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isobelgough
27th September 2018

To the friendless fresher

There is a lot of pressure to have made friends during your first week at university. Yet, for many the struggle to find friends continues beyond Welcome Week. Isobel Gough takes a look at those pressures, and how to overcome them.
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To the friendless fresher
Photo: Mohamed Assad @publicdomainpictures.net

“Have you got the wristband?!” was a frequent ask across Freshers’ Week. For some, it was the best week of their lives. They make friends, go on great nights out and eat copious amounts of Turkiss. But for others, Freshers’ Week was a very different experience. Social anxiety can inhibit some students from creating valuable relationships immediately. UK students were ranked the loneliest last year, with 46% admitting to have struggled with friendships. To those struggling, there is a light at the end of the tunnel.

Freshers’ week is designed to help you navigate your new city and remove the stress of deciding where to go. That considered, I spent the majority of my time sat alone in my room, waiting for that evening’s events. Even then, most of them were not my cup of tea. The idea that I must continually present my best self to people I had never met was daunting. Introduction upon introduction became exhausting and I felt growing  pressure to find my crowd. In reality, the first few weeks in halls were a lonely place. Happily though, I made actions that helped me find my feet, and my university friends.

I may sound like your Reslife advisor but, the university truly does have an array of societies open to you. Whether you love Medieval re-enactment or yoga, (or yoga in medieval re-enactment garments), it is much easier to meet like-minded people through societies. Anxieties about being ‘cool’ inevitably spill over from college days, but societies tend to be less judgemental spaces. They are also the best way to meet people outside of lectures or university accommodation.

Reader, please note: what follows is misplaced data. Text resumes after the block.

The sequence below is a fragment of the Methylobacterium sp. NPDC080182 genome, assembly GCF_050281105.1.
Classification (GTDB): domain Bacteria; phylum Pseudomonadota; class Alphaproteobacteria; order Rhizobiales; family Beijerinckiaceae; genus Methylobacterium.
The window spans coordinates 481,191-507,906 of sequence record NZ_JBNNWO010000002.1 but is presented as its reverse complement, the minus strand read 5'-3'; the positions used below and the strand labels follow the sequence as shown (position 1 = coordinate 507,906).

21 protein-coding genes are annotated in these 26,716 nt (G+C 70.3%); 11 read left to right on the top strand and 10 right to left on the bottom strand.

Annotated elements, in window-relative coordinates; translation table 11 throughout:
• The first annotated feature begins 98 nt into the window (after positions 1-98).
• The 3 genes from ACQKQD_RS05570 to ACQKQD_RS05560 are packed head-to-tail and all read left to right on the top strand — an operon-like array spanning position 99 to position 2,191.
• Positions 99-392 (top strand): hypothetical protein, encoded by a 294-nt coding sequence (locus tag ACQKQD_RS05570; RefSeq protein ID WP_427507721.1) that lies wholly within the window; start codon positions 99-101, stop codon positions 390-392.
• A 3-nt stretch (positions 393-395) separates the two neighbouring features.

As well as societies, your course will bring you close you will spend great amounts of time with. It is easy to forget about your course during Freshers’ Week, but it will bring you into contact with people with similar interests. These are the friends who will wake you up when you start snoring in lectures, send you the sheets you’ve managed to lose, and stay up with you in the library on deadline day. If you get on with someone, ask them for a coffee or a pint! The chances are that they are just as nervous as you and looking to make friends. My closest friendships started with awkward coffee chat in the Ali G café.

Finally, go out and explore your new city. If you do not immediately find close friends, take it as an opportunity to learn to be comfortable in your own company. With art galleries, museums and £5 cinema tickets, there are multiple ways to escape the University bubble.

Cut that wristband off: Freshers’ Week is not the be all or end all. Be brave for another few weeks, be yourself, get involved and you’ll have found your people before you know it! Also, be kind to the person at teatime who keeps going on about how amazing freshers was. They are probably lying anyway.


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